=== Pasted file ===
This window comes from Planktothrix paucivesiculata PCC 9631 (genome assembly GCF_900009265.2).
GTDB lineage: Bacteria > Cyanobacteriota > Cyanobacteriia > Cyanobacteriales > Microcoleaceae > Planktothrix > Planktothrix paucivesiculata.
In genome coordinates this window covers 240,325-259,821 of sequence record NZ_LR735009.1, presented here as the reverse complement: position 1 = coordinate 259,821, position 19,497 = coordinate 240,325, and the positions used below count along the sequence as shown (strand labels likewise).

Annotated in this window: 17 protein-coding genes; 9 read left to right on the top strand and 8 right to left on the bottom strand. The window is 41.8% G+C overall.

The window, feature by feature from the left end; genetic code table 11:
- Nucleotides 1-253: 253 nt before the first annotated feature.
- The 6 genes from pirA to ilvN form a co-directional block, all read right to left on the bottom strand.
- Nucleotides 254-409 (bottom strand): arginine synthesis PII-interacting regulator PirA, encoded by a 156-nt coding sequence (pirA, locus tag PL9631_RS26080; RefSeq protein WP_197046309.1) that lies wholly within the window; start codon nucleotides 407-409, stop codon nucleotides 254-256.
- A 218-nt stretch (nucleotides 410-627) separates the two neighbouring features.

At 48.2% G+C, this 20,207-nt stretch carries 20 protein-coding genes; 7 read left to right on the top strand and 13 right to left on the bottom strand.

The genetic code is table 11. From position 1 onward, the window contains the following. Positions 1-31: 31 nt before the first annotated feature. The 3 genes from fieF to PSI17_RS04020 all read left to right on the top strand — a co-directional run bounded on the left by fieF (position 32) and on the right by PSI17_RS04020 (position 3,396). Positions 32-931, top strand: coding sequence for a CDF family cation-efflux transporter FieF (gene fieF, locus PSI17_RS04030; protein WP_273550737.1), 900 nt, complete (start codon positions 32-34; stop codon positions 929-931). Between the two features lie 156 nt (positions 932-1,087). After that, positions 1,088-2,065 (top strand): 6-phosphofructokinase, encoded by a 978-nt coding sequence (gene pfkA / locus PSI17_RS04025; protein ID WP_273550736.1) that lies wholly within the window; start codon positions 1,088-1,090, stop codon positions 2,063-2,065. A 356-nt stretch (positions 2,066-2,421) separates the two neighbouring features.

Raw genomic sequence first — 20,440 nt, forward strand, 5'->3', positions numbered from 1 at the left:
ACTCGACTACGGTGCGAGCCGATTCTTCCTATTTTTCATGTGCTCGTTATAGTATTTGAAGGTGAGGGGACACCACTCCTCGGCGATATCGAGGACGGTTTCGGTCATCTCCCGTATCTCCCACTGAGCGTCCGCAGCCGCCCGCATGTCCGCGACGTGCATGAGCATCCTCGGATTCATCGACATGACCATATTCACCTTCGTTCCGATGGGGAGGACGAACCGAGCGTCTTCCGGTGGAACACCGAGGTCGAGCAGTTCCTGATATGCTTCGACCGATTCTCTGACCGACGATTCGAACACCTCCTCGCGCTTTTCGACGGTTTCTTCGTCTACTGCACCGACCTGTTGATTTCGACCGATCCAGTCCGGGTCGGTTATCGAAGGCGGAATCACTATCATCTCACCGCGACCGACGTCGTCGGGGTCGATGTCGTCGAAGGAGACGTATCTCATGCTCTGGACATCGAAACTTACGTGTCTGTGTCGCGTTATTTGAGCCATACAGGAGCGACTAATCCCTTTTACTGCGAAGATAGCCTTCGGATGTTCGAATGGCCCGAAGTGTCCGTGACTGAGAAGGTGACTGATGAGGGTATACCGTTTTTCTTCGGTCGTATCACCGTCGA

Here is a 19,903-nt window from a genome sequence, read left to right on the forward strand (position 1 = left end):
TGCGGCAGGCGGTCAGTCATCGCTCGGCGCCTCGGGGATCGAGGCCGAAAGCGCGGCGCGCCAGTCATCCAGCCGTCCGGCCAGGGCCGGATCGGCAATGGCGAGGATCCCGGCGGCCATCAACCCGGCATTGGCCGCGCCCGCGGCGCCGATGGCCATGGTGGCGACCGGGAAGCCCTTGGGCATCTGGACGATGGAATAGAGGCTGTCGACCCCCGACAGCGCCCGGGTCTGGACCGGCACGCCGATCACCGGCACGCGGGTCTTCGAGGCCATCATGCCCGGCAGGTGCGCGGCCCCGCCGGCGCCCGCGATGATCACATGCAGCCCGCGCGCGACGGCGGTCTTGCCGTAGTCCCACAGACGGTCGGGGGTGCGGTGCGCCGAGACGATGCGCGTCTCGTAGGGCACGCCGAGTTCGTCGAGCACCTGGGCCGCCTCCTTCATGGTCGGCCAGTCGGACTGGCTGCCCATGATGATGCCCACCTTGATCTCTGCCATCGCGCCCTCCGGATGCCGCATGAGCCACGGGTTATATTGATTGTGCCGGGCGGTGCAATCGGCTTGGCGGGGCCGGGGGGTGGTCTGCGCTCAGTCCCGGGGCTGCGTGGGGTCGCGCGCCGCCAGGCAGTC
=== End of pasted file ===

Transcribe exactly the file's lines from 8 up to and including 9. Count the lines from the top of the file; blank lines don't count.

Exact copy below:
- Nucleotides 254-409 (bottom strand): arginine synthesis PII-interacting regulator PirA, encoded by a 156-nt coding sequence (pirA, locus tag PL9631_RS26080; RefSeq protein WP_197046309.1) that lies wholly within the window; start codon nucleotides 407-409, stop codon nucleotides 254-256.
- A 218-nt stretch (nucleotides 410-627) separates the two neighbouring features.